July 30, 2013


Diane M. Fremgen

Clerk of Court of Appeals







This opinion is subject to further editing.  If published, the official version will appear in the bound volume of the Official Reports. 


A party may file with the Supreme Court a petition to review an adverse decision by the Court of Appeals.  See Wis. Stat. § 808.10 and Rule 809.62. 





Appeal No. 


Cir. Ct. No.  2010CF162









State of Wisconsin,






Murry Wayne Locke,







            APPEAL from a judgment of the circuit court for Oconto County:  MICHAEL T. JUDGE, Judge.  Reversed and cause remanded with directions. 

            Before Hoover, P.J., Mangerson and Stark, JJ.

1        PER CURIAM.   Murry Locke appeals a judgment of conviction for two counts of possession of child pornography.  Locke argues the State breached the plea agreement, and seeks resentencing before a different judge.  We agree that the State materially and substantially breached the agreement.  Accordingly, we reverse and remand for resentencing before a different judge.


2        Pursuant to a plea agreement, the State promised its sentence recommendation would not exceed that in the presentence investigation report (PSI).  However, the PSI writer declined to make a specific sentencing recommendation to the court because of internal agency policies that precluded doing so when the statute calls for a presumptive minimum sentence.  Locke’s convictions each carried three-year presumptive minimum confinement terms and twenty-five-year maximum terms of imprisonment.[1]

3        Immediately before the State made a sentencing recommendation, the prosecutor and the court each indicated the State was bound by its plea agreement to not make a recommendation beyond that set forth in the PSI.  Nonetheless, the prosecutor then stated:  “So the recommendation here is a non-recommendation as far as what I can say to lock Mr. Locke—lock Mr. Locke—up for 50 years, with 30 years of initial confinement and 50 [sic[2]] years of extended supervision.”  The following discussion ensued:

[DEFENSE COUNSEL]:  I’m going to object again to breach because I think he’s doing a run-around now.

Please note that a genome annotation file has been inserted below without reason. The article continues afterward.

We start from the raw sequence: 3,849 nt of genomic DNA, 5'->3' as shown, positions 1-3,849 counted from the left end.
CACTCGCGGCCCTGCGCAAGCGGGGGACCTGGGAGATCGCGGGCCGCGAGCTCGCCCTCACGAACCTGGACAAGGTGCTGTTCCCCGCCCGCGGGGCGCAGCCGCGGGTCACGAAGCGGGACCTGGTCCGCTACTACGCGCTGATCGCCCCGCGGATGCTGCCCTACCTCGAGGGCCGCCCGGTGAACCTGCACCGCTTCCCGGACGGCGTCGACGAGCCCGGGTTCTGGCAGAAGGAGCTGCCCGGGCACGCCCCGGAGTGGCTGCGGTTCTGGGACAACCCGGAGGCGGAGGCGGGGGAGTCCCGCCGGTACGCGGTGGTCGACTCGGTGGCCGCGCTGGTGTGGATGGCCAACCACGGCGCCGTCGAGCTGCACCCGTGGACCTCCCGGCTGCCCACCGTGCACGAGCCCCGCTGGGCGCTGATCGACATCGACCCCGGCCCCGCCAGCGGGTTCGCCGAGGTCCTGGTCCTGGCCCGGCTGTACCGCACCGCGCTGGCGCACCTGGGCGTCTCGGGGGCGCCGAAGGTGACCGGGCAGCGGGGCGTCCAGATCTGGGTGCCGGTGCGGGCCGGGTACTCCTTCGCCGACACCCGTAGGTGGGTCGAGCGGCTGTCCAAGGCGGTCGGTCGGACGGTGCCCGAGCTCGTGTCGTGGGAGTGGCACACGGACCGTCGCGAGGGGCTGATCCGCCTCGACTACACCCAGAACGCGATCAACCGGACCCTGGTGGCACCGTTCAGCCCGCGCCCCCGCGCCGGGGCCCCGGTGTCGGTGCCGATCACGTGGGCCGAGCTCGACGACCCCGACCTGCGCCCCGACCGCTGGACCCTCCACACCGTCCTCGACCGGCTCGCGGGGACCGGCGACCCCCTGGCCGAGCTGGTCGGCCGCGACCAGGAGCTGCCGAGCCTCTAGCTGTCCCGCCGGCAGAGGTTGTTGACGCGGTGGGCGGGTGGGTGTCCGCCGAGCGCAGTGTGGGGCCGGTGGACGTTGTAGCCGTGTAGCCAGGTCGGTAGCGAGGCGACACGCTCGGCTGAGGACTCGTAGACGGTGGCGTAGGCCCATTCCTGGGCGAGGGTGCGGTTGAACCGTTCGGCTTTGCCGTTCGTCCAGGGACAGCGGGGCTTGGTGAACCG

[PROSECUTOR]:  We are never going to finish this.

THE COURT:  [Prosecutor], your recommendation cannot go beyond the recommendation of the Presentence Investigation Report—


THE COURT:  —prepared by … the Department of Corrections.

[PROSECUTOR]:  Yes, sir.

THE COURT:  That report says … [t]he Department does not make a recommendation in presumptive-minimum cases.  Because you said that you would go along with the—it would not exceed the recommendation of the Department of Corrections and they did not give the Court a recommendation, it appears you cannot give a recommendation.

[PROSECUTOR]:  Right that’s what I’m saying.  I’m not asking you to do anything more than use your discretion to sentence him … based on what she’s told you, and I think he’s a sick individual, but it’s up to the Court to decide what to do with him, and that’s all I have to say, sir.

The court proceeded to sentence Locke, and he now appeals.


4        Locke argues the State materially and substantially breached the plea agreement when it made a sentencing recommendation and then failed to retract the recommendation or acknowledge its breach.  This presents a question of law.  See State v. Williams, 2002 WI 1, ¶¶2, 35, 249 Wis. 2d 492, 637 N.W.2d 733.  A criminal defendant has a constitutional right to the enforcement of a negotiated plea agreement.  State v. Howard, 2001 WI App 137, ¶13, 246 Wis. 2d 475, 630 N.W.2d 244.  Once a defendant has pled guilty, “due process requires that the defendant’s expectations be fulfilled.”  Id. (citing State v. Smith, 207 Wis. 2d 258, 271, 558 N.W.2d 379 (1997)); see also Santobello v. New York, 404 U.S. 257, 262 (1971) (“[W]hen a plea rests in any significant degree on a promise or agreement of the prosecutor, so that it can be said to be part of the inducement or consideration, such promise must be fulfilled.”).